It was the year 2017. Girls Trip had just hit theaters and the world had no idea that a formerly homeless comedian from South Central was about to pull up on Hollywood and put her foot on all of our necks for the next three years. What a time to be alive.
Today, Tiffany Haddish has become a household name that would only evade you if you lived under a rock, but in a recent interview with Harper's Bazaar, Tiffany explained that her road to success has been nothing short of a miracle. She told the publication that when the Will Packer-produced film initially hit theaters, most people didn't even recognize her:
"Most people didn't recognize me at first. Then I'd get to talking and doing my thing. They were like, 'Hey, you know who you remind me of? Girl, you remind me of Tiffany Haddish.'"
Tiffany shared that with the perks of fame (and subsequently, more money) come more problems. There's a famous African-American proverb says that you should make that money, not let it make you and while Tiffany has remained true to this mantra, she says that her newfound success has also taught her the downfalls of being the successful one in your circle. She explained:
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"Everybody looks at you like you're supposed to take care of them. People that aren't even your blood; they're just a friend of the family, associates, old friends from junior high school or high school."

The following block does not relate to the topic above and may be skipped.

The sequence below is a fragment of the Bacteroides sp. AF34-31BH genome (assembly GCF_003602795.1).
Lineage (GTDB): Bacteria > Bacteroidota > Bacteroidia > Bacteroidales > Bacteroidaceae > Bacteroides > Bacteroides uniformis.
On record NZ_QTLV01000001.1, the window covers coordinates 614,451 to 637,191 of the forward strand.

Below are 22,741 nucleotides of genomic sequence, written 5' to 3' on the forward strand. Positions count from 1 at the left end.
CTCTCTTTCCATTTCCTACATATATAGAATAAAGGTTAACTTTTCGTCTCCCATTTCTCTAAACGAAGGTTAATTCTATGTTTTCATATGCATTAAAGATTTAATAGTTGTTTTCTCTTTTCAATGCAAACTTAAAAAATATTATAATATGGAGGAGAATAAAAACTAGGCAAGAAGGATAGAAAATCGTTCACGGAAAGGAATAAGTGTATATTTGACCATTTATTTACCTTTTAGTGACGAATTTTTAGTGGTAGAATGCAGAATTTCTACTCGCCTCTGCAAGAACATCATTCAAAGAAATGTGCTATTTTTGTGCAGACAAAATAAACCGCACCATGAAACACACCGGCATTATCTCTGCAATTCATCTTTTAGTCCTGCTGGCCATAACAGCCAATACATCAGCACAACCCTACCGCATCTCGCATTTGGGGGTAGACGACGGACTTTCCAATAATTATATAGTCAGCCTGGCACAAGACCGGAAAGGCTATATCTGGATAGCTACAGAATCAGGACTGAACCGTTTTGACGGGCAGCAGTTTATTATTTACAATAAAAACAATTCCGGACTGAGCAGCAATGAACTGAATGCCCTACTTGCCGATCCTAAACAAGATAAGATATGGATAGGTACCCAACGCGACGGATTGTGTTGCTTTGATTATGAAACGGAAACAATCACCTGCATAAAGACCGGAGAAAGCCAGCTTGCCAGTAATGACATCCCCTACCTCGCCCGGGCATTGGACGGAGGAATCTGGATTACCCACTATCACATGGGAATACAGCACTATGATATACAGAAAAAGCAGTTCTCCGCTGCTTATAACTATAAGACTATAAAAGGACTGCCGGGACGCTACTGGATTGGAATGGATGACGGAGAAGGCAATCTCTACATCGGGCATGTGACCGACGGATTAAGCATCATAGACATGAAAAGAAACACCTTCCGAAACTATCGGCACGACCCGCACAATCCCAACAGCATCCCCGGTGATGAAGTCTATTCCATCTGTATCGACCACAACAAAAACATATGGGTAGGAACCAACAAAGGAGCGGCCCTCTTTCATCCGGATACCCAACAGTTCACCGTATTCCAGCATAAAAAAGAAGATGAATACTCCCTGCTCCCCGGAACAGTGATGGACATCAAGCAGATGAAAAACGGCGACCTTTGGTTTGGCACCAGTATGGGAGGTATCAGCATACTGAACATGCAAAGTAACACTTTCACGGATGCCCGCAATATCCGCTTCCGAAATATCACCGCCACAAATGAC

The 40-year-old actress was adamant that a come-up would never cause her to switch-up on the ones she loves, but it's easy for people to get selective amnesia if you don't call them on their sh*t:
"Then they say, 'You changed.' How have I changed? You didn't ask me for a dime when I was poor. When I was sleeping in my car, where were you? When I was going through my divorce and didn't have nowhere to go, where were you?"
Although Tiffany is thoroughly content with her rich auntie lifestyle, she told Harper's Bazaar that sometimes she wishes she could hire a publicist to switch up the narrative just to have peace of mind:
"It's the hardest part. I almost want to hire somebody in the press to be like, 'Tiffany Haddish: broke as hell. No money. She's been working for free the whole time.' Let that be on the front page of Google for a long time: 'We thought she was worth four million."
Tiffany may have her bag secured, but she also gave us a potent reminder that all money ain't good money. The actress says that after being cast in her leading role in Like a Boss, she was forced to bring certain concerns about the script to the filmmakers that could have potentially gotten her fired. Regardless of this fact, Tiffany stayed true to her beliefs and it paid off. Literally.
"I was like, 'I'm not about to be the angry black woman. I just walked away. I could've been fired that day. It very well could've been like, 'Fire Tiffany. We'll get somebody else.' That was a chance that I was willing to take. You have to say what you believe. When you have that bad feeling, honor that because that's the truth. Your emotions are your compass through life."
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